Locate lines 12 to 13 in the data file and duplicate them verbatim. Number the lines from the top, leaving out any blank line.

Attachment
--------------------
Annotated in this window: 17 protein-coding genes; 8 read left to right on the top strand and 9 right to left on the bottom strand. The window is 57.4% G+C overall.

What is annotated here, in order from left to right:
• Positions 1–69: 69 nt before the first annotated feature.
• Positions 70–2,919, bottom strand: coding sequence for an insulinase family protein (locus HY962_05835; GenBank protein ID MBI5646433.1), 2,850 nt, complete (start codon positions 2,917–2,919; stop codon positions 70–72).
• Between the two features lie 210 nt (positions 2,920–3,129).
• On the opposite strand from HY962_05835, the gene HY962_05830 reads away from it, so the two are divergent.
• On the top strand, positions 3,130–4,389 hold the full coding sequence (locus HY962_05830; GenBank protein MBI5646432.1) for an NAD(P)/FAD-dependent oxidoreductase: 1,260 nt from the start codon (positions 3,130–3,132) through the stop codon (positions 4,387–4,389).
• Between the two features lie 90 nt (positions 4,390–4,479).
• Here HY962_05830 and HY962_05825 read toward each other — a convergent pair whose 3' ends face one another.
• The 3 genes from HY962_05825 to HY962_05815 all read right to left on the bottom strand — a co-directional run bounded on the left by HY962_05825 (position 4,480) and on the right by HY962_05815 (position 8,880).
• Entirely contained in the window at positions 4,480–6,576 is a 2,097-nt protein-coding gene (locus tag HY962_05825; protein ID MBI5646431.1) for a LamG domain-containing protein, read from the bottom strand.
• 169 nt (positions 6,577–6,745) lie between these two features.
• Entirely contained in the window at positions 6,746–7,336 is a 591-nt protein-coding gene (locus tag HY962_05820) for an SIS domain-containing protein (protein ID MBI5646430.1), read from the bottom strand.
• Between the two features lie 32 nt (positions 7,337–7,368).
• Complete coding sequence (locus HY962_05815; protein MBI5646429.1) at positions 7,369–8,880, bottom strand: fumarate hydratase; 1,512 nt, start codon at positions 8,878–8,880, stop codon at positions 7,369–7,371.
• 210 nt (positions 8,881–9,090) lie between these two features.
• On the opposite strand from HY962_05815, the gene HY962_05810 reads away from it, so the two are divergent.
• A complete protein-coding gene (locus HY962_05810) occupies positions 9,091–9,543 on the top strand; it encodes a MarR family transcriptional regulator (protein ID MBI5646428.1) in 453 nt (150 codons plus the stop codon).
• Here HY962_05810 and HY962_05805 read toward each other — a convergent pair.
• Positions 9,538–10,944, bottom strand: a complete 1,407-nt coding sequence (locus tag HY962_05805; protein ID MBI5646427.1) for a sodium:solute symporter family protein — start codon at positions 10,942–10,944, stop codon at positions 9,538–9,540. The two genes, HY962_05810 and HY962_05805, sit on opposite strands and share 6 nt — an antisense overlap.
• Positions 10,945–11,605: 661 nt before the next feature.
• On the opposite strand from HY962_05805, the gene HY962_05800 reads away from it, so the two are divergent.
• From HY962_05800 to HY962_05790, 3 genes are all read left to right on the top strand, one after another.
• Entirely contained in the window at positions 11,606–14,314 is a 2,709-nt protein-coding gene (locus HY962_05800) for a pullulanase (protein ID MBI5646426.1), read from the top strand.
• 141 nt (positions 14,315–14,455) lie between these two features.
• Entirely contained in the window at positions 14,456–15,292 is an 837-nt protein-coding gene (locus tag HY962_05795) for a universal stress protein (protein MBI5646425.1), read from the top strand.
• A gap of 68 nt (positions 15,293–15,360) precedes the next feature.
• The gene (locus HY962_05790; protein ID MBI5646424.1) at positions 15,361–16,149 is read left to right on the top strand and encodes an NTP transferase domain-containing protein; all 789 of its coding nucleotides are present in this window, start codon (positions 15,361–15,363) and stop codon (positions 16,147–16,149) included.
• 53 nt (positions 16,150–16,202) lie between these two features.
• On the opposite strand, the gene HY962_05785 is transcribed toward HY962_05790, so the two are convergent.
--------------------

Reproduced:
• 169 nt (positions 6,577–6,745) lie between these two features.
• Entirely contained in the window at positions 6,746–7,336 is a 591-nt protein-coding gene (locus tag HY962_05820) for an SIS domain-containing protein (protein ID MBI5646430.1), read from the bottom strand.